"I felt I needed to bring a pound of flesh to the next album. I had to find something new. I wasn't going to become a different type of singer, an amazing instrumentalist or produce a record with new technology. Having spent so long being an interpreter and collecting such mighty songs, I can get intimidated by the writing process. When you're competing with songs like 'Poncho And Lefty,' anything I write has to be of a certain quality."

Red Dirt Girl is both a stark confessional and meditative prayer haunted by the ghosts of a dying America. The songs are steeped in Biblical lore ("Hour Of Gold"), traditional folk ballad-form ("My Baby needs A Shepherd") and poetic resonance ("The Pearl"). Harris first came to prominence as a harmony singer, and collaboration remains central to her work. On "Tragedy" she sings with Bruce Springsteen and his wife Patti Sciafla, while the sexually explicit "I Don't Want To Talk About It Now" is co-written with New York indie rocker Jill Cunniff. The Texan songsmith Guy Clarke co-wrote "Bang The Drum Slowly", a song for her late Korean War veteran father.

"When I was starting to write these songs, I didn't have a whole lot of confidence in myself. Guy had socialised with my father, shared jokes and stories. I needed to show him what I had so far because I knew he would tell me if it was hogwash."

Since 1993, her mother Eunice has lived with her and her daughters. When asked what mum thought of lines like "I'd be drawn and quartered if I could keep you in my bed" on "I Don't Want To Talk About It Now", she laughs, "the subject hasn't come up." She talks passionately about their friendship, but, she says, there's only a "puny" parallel between her decision to hit the endless highway with Parsons in the early Seventies and her mother deserting her childhood sweetheart to elope with her future husband during the Second World War.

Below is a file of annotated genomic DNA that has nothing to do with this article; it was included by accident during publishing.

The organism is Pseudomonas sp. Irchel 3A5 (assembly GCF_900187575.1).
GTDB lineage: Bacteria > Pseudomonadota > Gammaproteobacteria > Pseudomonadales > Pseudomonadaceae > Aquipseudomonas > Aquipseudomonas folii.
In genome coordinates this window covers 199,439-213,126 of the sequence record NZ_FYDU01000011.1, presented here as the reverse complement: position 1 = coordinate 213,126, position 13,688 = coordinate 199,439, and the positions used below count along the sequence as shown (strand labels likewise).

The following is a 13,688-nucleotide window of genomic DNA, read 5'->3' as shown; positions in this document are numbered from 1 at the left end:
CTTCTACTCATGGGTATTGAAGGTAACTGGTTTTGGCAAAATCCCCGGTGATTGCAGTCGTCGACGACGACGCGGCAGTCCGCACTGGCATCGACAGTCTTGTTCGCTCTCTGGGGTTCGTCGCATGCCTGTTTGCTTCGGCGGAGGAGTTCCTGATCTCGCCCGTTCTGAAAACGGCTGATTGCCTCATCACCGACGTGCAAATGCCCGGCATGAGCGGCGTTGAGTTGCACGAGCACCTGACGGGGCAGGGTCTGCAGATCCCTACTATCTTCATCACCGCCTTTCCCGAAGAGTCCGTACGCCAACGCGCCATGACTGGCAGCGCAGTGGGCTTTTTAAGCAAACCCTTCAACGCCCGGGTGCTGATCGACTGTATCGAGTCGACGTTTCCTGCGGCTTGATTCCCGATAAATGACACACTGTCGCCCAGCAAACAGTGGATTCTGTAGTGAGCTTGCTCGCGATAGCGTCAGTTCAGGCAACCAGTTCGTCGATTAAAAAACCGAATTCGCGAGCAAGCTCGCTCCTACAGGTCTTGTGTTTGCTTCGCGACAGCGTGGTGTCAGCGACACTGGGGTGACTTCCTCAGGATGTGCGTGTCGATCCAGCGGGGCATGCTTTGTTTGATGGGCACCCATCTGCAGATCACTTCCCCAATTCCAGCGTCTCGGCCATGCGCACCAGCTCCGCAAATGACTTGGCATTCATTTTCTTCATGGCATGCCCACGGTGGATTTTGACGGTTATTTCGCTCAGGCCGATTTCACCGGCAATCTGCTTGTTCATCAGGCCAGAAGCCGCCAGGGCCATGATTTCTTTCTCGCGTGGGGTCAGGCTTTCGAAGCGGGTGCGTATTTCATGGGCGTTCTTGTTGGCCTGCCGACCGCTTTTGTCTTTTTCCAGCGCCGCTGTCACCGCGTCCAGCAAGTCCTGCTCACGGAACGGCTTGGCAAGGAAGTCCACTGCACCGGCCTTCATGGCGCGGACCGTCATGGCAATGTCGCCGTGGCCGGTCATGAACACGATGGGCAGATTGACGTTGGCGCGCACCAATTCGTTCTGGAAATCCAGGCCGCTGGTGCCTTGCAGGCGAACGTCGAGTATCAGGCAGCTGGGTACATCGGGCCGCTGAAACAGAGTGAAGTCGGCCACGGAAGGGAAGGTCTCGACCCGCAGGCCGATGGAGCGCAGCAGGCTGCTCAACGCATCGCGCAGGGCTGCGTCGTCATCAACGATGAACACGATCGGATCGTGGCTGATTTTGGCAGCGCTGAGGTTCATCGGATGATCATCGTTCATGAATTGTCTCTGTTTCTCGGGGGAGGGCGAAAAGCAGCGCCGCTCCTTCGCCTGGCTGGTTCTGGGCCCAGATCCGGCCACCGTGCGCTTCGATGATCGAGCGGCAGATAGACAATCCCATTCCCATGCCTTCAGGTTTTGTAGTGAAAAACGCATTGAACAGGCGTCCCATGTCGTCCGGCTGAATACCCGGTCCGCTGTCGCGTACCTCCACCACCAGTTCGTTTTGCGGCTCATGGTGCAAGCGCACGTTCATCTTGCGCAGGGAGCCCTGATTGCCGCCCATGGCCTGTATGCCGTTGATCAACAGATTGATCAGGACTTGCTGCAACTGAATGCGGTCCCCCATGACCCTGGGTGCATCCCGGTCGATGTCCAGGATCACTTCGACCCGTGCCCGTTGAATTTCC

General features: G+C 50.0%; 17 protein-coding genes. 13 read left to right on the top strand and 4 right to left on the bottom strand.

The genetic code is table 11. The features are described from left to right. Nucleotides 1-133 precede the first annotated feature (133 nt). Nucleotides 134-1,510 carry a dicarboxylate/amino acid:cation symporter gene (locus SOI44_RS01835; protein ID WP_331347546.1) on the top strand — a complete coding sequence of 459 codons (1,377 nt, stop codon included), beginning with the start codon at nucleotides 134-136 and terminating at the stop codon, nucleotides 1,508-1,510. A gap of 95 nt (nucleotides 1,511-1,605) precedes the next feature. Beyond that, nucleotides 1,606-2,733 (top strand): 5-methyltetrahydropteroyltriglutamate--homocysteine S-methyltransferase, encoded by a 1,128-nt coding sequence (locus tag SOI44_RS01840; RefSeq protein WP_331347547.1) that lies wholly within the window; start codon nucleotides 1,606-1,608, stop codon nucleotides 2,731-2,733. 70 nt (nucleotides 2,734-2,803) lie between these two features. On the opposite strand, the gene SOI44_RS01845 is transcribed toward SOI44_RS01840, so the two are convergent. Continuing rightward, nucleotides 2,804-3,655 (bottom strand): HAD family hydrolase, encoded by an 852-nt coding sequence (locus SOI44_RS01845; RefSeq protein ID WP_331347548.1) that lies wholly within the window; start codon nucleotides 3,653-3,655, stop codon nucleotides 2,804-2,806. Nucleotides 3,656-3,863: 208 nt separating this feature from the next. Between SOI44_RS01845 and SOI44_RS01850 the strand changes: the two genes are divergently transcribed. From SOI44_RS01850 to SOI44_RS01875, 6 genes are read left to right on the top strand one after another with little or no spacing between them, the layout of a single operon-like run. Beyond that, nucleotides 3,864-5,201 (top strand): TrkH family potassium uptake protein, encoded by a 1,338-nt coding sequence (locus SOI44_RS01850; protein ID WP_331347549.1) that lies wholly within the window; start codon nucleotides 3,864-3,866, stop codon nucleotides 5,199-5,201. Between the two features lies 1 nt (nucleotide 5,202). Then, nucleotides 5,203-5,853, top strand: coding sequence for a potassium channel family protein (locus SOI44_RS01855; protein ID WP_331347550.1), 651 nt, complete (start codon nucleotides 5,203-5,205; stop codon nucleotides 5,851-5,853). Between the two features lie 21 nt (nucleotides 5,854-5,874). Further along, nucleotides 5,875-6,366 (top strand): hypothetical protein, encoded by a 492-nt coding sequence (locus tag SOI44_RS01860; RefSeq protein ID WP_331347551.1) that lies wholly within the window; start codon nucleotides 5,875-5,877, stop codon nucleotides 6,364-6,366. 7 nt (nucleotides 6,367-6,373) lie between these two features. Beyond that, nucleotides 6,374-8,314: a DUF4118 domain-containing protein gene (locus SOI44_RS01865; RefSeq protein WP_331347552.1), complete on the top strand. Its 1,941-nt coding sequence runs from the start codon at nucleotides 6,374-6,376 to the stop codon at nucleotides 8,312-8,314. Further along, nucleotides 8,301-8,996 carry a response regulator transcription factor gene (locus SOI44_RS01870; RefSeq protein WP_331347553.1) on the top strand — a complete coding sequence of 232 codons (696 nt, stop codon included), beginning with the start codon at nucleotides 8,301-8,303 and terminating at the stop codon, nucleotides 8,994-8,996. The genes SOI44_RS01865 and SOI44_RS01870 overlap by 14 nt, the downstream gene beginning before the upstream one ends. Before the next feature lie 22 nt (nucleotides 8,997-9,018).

The music on Red Dirt Girl is alive with a swirl of old and new influences: Moby's nouveau blues, the gothic clamour of Nick Cave, the high lonesome sound of late great bluegrass king Bill Monroe and the all-pervasive influence of the man who first introduced her to "the language of song", Bob Dylan.

"There's certainly a tyranny of youth in the visible part of American culture," she reflects. "It's given the most attention, attracts the frenzy. But I don't think there's any limit to what people can do at any age. I think you should learn and mature and have something to say about where you have gotten to spiritually in life.

"One of the things that has moved me profoundly recently is Dylan's song 'It's Not Dark Yet'. Dylan has always been a great writer but he couldn't have written that song in his twenties, thirties or forties. You don't start to grapple with mortality until you get to a certain age. It's inspiring to see ageing artists like Dylan not just playing on the fact on that they were very popular back in the their twenties or thirties and saying, wasn't it great, back then? We haven't really changed - let's remember life exactly as it was, let's pretend there's nothing actually very terrifying just around the corner."

The album 'Red Dirt Girl' is out now on Grapevine